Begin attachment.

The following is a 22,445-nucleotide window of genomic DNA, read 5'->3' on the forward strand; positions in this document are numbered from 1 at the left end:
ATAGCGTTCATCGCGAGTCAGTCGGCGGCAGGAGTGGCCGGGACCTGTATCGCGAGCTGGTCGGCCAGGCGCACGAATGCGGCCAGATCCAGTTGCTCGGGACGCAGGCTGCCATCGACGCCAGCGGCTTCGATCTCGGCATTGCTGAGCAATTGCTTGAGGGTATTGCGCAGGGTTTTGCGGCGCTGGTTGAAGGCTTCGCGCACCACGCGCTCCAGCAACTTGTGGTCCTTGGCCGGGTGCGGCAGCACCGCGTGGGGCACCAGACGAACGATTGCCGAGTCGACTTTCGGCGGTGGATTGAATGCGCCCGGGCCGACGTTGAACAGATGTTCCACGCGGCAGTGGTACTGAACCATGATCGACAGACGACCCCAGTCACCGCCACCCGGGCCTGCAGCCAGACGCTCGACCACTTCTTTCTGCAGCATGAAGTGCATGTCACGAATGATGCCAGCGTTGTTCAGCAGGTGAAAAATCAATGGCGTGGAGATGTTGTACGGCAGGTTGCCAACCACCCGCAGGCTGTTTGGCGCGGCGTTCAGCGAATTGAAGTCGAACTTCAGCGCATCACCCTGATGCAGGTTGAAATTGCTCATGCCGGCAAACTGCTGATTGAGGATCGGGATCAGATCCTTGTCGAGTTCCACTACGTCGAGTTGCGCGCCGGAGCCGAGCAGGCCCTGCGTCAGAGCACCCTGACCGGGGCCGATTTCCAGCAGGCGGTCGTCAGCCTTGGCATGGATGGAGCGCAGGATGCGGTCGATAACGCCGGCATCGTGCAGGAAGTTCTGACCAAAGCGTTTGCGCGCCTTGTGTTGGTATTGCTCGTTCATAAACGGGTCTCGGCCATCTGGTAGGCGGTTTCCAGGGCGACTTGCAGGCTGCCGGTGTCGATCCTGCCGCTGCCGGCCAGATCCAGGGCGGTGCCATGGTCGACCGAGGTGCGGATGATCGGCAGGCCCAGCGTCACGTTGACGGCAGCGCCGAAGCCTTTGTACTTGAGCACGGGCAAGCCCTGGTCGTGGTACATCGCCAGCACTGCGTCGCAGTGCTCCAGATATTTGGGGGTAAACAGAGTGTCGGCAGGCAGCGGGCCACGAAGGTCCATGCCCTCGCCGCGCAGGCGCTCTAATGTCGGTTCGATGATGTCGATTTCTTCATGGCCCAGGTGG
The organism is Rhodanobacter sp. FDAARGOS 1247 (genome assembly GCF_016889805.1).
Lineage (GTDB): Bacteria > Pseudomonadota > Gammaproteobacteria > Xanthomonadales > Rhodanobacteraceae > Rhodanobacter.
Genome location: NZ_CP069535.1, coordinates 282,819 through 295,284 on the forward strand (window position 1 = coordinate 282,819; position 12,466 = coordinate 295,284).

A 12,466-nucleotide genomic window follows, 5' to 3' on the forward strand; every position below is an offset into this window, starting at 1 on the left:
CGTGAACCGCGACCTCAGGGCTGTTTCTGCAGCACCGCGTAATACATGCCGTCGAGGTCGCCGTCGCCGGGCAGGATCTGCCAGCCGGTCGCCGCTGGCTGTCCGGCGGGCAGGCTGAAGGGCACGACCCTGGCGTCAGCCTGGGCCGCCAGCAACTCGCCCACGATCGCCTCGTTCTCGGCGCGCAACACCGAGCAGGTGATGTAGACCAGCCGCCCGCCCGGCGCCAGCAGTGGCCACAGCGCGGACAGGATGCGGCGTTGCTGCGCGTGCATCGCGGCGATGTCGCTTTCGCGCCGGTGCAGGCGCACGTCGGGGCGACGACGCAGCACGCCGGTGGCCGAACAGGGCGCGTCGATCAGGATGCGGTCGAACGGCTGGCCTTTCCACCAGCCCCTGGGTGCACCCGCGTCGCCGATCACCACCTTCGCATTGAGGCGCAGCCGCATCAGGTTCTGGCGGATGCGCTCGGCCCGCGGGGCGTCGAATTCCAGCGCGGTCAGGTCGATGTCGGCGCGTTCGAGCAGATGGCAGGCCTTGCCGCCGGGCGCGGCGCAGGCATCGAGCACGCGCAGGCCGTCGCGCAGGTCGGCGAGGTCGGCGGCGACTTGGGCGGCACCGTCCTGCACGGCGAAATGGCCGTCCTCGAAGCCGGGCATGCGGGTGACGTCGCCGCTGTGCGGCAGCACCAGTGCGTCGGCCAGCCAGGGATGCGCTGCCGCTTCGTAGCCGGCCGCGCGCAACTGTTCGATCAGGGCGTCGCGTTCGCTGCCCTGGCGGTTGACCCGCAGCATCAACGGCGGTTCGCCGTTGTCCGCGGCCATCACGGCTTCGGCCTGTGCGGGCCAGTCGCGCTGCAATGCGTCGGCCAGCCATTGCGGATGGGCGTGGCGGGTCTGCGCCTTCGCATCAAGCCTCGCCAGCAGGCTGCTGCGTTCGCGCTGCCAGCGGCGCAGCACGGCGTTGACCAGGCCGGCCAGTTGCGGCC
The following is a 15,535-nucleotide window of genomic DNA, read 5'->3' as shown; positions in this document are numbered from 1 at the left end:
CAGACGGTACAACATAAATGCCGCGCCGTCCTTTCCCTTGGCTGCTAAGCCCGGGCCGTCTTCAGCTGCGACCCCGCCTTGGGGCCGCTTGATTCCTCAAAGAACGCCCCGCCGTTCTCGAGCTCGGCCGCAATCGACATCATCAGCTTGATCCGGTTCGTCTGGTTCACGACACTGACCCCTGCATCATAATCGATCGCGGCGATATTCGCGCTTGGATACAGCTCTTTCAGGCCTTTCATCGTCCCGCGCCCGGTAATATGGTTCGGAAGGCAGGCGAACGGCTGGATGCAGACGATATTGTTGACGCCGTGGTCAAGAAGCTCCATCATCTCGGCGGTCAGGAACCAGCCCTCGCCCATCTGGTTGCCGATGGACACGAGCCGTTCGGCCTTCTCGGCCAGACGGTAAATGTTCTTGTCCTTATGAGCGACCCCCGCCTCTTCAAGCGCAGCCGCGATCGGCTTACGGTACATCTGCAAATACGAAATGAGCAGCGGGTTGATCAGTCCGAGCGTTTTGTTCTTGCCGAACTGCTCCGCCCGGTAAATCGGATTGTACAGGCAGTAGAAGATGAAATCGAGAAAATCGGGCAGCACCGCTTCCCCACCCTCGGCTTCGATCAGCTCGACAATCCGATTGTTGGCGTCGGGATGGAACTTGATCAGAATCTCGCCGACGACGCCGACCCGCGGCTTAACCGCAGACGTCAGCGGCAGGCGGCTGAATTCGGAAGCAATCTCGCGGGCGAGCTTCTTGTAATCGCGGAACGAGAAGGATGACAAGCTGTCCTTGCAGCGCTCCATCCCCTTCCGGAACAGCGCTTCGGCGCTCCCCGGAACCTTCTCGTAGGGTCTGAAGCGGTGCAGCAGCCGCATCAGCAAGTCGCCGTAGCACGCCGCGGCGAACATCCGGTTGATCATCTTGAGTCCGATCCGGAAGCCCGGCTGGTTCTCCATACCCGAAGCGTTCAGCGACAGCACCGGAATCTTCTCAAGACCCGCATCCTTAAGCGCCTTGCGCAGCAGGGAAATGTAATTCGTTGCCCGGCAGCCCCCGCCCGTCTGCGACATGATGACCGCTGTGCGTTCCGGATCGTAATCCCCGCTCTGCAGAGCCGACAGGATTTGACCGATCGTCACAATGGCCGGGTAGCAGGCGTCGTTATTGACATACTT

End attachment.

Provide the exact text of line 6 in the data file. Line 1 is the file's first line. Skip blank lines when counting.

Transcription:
A 12,466-nucleotide genomic window follows, 5' to 3' on the forward strand; every position below is an offset into this window, starting at 1 on the left: